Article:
US artist Elizabeth Cooper has described her painting as dealing with 'various abstract tropes and a rigorous commitment to process'. The tropes to which she refers reflect the work of the Abstract Expressionists, whose painterly currency of dripping, splashing and pouring Cooper freely adopts.
While the process of art-making is clearly exposed by such methods, Cooper encourages such revelation in more ways than one.
She combines a variety of mediums - gloss and enamel paints, resins or colour straight from the tube - allowing their differing drying times to affect her works' surface. Pools of colour form puckered skins, pigments curdle or interact unexpectedly.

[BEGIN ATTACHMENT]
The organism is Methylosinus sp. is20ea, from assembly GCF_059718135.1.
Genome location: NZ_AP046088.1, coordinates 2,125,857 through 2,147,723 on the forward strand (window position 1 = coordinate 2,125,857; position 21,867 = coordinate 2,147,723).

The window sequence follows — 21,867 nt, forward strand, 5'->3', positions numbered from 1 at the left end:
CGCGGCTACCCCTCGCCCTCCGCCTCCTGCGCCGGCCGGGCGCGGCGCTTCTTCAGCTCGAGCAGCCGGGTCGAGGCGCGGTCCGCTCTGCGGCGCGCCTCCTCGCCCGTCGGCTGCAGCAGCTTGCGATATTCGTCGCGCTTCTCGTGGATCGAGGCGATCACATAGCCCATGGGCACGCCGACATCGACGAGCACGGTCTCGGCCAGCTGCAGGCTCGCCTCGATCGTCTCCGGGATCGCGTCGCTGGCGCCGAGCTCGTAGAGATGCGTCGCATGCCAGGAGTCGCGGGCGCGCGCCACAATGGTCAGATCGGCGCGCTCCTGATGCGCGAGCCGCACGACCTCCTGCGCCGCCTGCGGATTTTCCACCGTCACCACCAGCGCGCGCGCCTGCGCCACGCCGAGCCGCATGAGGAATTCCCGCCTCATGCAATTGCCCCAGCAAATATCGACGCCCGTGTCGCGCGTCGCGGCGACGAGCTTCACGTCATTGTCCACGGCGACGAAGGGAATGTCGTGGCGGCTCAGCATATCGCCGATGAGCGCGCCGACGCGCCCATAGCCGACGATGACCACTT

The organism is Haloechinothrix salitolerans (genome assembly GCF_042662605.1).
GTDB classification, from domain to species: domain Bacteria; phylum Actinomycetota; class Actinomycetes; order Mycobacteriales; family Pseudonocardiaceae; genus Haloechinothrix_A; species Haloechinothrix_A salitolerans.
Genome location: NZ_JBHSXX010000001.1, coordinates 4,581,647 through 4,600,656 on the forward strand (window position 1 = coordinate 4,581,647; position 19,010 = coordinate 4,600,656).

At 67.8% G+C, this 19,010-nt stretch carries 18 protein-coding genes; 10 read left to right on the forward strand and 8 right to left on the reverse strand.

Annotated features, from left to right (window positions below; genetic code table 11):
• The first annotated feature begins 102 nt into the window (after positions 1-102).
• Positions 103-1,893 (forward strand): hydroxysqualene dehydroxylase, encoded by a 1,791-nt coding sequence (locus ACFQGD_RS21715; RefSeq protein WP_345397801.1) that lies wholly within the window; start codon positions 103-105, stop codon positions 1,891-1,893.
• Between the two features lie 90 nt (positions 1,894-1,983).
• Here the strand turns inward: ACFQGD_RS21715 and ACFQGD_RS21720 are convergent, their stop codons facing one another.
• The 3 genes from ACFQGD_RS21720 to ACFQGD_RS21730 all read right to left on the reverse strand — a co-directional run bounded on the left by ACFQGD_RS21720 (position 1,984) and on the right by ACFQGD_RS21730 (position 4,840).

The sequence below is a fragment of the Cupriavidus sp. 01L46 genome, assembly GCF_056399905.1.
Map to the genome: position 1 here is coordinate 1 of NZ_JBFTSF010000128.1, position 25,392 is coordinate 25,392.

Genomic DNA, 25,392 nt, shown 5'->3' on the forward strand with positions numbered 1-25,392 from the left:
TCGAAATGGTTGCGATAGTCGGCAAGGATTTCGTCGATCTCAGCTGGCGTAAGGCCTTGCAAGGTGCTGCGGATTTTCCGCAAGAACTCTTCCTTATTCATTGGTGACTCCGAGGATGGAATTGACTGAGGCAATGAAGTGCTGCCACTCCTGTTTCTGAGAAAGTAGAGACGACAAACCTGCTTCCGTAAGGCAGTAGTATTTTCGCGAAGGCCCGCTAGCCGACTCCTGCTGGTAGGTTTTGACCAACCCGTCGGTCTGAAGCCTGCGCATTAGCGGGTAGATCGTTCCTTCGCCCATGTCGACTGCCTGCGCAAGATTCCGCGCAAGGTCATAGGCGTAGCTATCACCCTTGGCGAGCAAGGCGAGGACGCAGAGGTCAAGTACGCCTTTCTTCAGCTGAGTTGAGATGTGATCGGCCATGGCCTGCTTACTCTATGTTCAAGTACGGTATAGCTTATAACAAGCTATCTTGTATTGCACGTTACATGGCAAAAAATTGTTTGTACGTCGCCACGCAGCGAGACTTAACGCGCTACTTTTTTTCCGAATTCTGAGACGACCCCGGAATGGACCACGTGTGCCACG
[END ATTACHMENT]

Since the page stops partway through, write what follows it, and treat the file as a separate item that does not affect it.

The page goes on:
Her practice, in short, is as much about unpredictability as it is her own decision-making, and although there's nothing new in this - back to those 'various abstract tropes' - her palette of candy colours and lustrous gloss surfaces reflect an updated take on historic genres.